Thursday, January 17, 2013

Season of the Witch by David Talbot

A rollicking history of one of the nation’s most beautiful and tumultuous cities is presented by David Talbot in Season of the Witch: Enchantment, Terror and Deliverance in the City of Love.

San Francisco is a place like no other in the world.  Flooded by gold prospectors in the mid-1800s, it became a destination for many immigrants and Americans from the east who sought a new life.  San Francisco became known for its riches, cultural diversity and lawlessness in the first portion of the 20th Century.

By the 1960s the counterculture boom had hit Northern California.  The Summer of Love was predated by a true sense of change from the staid, white-bread America of the Eisenhower fifties.  With an influx of young people yearning for different lives in an accepting city, San Francisco became a favorite settling place for hippies, gays and a number of other groups wanting to experience its unique freedom.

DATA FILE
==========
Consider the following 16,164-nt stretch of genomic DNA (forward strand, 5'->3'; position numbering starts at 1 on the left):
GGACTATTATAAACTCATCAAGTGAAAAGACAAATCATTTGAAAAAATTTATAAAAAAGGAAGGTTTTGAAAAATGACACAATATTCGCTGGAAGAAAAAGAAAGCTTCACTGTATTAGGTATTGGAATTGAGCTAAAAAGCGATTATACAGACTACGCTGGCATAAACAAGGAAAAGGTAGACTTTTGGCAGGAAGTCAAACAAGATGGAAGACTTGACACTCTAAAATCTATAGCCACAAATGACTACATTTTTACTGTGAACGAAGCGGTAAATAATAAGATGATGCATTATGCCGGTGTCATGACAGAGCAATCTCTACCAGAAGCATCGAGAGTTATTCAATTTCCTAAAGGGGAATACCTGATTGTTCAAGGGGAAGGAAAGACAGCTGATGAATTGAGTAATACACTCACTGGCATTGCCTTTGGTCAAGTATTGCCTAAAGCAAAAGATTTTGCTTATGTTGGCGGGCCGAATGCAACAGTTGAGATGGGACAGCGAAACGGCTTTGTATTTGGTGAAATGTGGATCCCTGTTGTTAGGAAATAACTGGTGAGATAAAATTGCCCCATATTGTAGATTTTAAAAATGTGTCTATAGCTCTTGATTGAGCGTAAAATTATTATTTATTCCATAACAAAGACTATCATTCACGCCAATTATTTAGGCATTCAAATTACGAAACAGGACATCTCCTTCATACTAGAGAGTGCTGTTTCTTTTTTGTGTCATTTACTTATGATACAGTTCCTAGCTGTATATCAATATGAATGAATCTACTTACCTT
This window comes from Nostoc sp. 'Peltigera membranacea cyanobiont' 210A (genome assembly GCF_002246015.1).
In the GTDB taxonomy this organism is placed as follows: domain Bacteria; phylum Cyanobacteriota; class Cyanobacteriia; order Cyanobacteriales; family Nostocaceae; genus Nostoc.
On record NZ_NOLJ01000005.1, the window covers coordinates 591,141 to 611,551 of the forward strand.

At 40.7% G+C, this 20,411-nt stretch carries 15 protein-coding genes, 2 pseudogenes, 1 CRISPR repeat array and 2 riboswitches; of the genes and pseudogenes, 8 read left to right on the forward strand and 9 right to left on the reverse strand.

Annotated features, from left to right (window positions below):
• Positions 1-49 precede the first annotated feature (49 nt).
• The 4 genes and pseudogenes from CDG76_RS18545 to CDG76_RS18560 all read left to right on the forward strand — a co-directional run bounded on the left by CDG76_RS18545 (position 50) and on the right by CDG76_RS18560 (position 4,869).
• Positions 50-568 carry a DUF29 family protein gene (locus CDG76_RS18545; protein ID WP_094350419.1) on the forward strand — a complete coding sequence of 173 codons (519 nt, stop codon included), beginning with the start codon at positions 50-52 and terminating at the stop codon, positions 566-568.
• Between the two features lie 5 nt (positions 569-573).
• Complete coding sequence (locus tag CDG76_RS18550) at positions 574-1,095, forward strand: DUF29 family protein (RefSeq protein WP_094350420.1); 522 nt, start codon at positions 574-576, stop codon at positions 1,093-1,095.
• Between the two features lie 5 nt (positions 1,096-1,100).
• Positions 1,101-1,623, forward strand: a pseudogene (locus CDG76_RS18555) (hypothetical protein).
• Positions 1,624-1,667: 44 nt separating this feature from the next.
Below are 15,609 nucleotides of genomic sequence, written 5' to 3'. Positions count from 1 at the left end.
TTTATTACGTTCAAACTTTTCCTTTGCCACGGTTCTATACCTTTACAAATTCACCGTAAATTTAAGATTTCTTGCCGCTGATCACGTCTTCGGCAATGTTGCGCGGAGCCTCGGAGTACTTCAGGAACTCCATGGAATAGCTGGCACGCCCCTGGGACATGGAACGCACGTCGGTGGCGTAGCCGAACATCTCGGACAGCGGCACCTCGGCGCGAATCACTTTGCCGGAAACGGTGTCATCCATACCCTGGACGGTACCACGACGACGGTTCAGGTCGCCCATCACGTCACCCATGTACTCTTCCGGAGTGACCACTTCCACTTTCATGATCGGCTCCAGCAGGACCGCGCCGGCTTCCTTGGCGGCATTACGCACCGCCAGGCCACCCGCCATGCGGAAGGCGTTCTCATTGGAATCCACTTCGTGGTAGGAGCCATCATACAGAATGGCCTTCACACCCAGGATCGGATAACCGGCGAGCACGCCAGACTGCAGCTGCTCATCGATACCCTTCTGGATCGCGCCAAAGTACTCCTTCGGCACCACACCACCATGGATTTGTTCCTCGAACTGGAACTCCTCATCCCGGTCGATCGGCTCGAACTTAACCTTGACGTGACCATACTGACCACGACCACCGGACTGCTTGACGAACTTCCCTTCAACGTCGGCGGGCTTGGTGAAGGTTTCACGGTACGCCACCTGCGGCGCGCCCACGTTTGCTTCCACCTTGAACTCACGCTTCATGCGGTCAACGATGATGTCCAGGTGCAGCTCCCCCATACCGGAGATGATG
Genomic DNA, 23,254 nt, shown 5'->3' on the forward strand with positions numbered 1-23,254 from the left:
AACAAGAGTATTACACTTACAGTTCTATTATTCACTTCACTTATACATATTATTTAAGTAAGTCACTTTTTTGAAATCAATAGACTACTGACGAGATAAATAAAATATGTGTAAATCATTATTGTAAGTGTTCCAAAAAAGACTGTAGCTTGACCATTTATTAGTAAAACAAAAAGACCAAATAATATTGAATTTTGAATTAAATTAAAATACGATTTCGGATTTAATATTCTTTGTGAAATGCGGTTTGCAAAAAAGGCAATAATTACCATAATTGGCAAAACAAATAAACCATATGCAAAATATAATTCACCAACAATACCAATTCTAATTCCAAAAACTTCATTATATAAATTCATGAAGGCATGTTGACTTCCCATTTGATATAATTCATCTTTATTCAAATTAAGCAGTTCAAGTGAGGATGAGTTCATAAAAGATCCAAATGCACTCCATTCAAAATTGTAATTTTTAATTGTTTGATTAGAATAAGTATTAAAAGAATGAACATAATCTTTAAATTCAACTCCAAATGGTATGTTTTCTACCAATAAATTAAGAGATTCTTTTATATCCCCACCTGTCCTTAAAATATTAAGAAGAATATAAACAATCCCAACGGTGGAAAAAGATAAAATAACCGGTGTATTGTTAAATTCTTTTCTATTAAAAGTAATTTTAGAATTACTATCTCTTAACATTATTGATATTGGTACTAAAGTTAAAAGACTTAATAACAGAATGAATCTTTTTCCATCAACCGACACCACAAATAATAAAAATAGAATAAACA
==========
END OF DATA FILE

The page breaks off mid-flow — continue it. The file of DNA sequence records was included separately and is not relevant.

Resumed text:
Yet there was an undercurrent of the sinister as well.  Patty Hearst, granddaughter of publishing magnate William Randolph Hearst, was kidnapped in San Francisco and tortured by followers of the Symbionese Liberation Army in 1974.  Local minister Jim Jones moved his Peoples Temple followers to Guyana and persuaded them to kill themselves in 1978, the largest mass murder/suicide in history.  That same year disgruntled city supervisor Dan White gunned down Mayor George Moscone and popular city supervisor Harvey Milk in their city hall offices.  There was definitely a period when San Francisco was anything but “The City of Love.”

When outbreaks of AIDS struck in the late 1970s and 1980s many San Franciscans were left to fear for the health and welfare of their friends, family and beloved city.  However, San Francisco stayed strong and fought back.

For more great reads about fascinating cities, try Paris, My Sweet by Amy Thomas or City of Scoundrels by Gary Krist.

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